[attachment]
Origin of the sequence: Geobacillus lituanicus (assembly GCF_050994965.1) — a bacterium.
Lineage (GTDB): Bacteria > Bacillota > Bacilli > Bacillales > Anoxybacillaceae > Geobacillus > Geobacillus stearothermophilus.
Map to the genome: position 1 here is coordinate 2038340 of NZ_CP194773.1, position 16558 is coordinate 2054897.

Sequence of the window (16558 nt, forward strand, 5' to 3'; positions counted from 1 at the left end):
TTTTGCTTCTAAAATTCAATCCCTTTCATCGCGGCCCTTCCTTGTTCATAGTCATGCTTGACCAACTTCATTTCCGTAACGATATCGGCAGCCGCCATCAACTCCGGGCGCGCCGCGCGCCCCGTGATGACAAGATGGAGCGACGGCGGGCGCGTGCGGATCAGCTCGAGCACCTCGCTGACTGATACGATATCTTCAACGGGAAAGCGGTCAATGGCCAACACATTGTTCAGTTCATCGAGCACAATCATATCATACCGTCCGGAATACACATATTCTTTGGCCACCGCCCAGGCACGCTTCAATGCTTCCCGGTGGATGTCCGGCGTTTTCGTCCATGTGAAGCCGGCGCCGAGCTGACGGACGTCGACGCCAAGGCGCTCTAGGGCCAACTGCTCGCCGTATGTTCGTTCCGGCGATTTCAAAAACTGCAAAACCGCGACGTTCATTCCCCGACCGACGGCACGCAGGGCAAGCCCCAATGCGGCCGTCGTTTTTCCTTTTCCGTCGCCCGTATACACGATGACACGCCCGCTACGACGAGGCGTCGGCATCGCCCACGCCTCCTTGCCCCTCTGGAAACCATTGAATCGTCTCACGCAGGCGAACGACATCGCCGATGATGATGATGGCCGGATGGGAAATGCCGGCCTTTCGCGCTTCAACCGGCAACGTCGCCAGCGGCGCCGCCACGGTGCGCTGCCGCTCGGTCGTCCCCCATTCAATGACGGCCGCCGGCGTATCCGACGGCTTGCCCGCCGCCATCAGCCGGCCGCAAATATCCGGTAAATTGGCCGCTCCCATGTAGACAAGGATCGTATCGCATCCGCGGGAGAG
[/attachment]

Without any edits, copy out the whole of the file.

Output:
Origin of the sequence: Geobacillus lituanicus (assembly GCF_050994965.1) — a bacterium.
Lineage (GTDB): Bacteria > Bacillota > Bacilli > Bacillales > Anoxybacillaceae > Geobacillus > Geobacillus stearothermophilus.
Map to the genome: position 1 here is coordinate 2038340 of NZ_CP194773.1, position 16558 is coordinate 2054897.

Sequence of the window (16558 nt, forward strand, 5' to 3'; positions counted from 1 at the left end):
TTTTGCTTCTAAAATTCAATCCCTTTCATCGCGGCCCTTCCTTGTTCATAGTCATGCTTGACCAACTTCATTTCCGTAACGATATCGGCAGCCGCCATCAACTCCGGGCGCGCCGCGCGCCCCGTGATGACAAGATGGAGCGACGGCGGGCGCGTGCGGATCAGCTCGAGCACCTCGCTGACTGATACGATATCTTCAACGGGAAAGCGGTCAATGGCCAACACATTGTTCAGTTCATCGAGCACAATCATATCATACCGTCCGGAATACACATATTCTTTGGCCACCGCCCAGGCACGCTTCAATGCTTCCCGGTGGATGTCCGGCGTTTTCGTCCATGTGAAGCCGGCGCCGAGCTGACGGACGTCGACGCCAAGGCGCTCTAGGGCCAACTGCTCGCCGTATGTTCGTTCCGGCGATTTCAAAAACTGCAAAACCGCGACGTTCATTCCCCGACCGACGGCACGCAGGGCAAGCCCCAATGCGGCCGTCGTTTTTCCTTTTCCGTCGCCCGTATACACGATGACACGCCCGCTACGACGAGGCGTCGGCATCGCCCACGCCTCCTTGCCCCTCTGGAAACCATTGAATCGTCTCACGCAGGCGAACGACATCGCCGATGATGATGATGGCCGGATGGGAAATGCCGGCCTTTCGCGCTTCAACCGGCAACGTCGCCAGCGGCGCCGCCACGGTGCGCTGCCGCTCGGTCGTCCCCCATTCAATGACGGCCGCCGGCGTATCCGACGGCTTGCCCGCCGCCATCAGCCGGCCGCAAATATCCGGTAAATTGGCCGCTCCCATGTAGACAAGGATCGTATCGCATCCGCGGGAGAG